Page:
As the iron shown is a self-cleaning iron of the type of U.S. Pat. No. 3,747,241 of common assignment, it has means for suddenly and completely dumping tank 20 onto the hot soleplate through a large opening that preferably, though not necessarily, is spaced and separate from the usual water valve 30. Controlling this large opening is dumper valve 44 disposed in the bottom of tank 20 and operated through rod 46 by a button, not shown, on the side of the iron to quickly empty the tank onto the soleplate where the combination of hot water and steam suddenly created purges the internal passages, tank, and soleplate ports of lint and mineral deposits.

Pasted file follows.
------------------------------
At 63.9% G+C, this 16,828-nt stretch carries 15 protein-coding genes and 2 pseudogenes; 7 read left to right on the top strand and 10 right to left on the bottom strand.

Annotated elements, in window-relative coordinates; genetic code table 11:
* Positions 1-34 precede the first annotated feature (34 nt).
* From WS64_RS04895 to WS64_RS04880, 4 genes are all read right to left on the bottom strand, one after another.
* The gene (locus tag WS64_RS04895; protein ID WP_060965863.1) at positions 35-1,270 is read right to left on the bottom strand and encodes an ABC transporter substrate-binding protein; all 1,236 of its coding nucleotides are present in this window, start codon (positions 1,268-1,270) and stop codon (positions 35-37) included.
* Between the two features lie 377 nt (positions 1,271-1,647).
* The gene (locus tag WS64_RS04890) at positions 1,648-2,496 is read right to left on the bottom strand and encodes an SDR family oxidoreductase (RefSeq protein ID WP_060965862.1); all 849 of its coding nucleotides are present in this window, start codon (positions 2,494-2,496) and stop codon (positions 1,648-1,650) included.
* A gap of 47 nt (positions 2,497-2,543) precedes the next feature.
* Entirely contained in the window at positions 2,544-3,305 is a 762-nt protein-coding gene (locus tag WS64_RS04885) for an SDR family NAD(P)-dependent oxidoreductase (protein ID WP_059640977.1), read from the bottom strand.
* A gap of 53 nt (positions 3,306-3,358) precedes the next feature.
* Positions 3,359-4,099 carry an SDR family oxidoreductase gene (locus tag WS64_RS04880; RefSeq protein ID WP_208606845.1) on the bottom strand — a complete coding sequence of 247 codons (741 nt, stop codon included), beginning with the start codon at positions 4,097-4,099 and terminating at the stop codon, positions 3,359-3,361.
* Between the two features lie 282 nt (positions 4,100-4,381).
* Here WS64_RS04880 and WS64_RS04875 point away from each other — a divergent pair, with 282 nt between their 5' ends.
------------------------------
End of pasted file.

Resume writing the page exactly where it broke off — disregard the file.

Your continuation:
An improved stacked thermostat assembly is provided for the iron for better heat response and is fully disclosed and claimed in said U.S. Pat. No. 4,259,655 supra. Such thermostat assembly design reduces the parts normally required using a single integral bracket that performs multiple functions providing easy assembly, accurate adjustment, and a fixed locator of all structural parts. The thermostat includes a lower heat deformable or temperature responsive bimetal blade 48, a relatively stiff but flexible conductive intermediate spring blade 50 with a connection in the stack leading out to one electric terminal 53, and a less stiff upper spring blade 51 leading out to a separate terminal 52 to which the power cord attaches. The three blades 48, 50, and 51 are supported and secured together at one end in a sandwich configuration along with integral support bracket 54 parallel to and above flexible blade 51. Thus, the blades, support bracket, etc. are spaced apart and electrically insulated at the one (right) end by a conventional central insulating tube not shown and interposed ceramic insulators 56 to electrically separate the parts with a suitable fastener 58 to clamp the stacked assembly together at one end as a mounting post securing the assembly snugly to soleplate boss 43.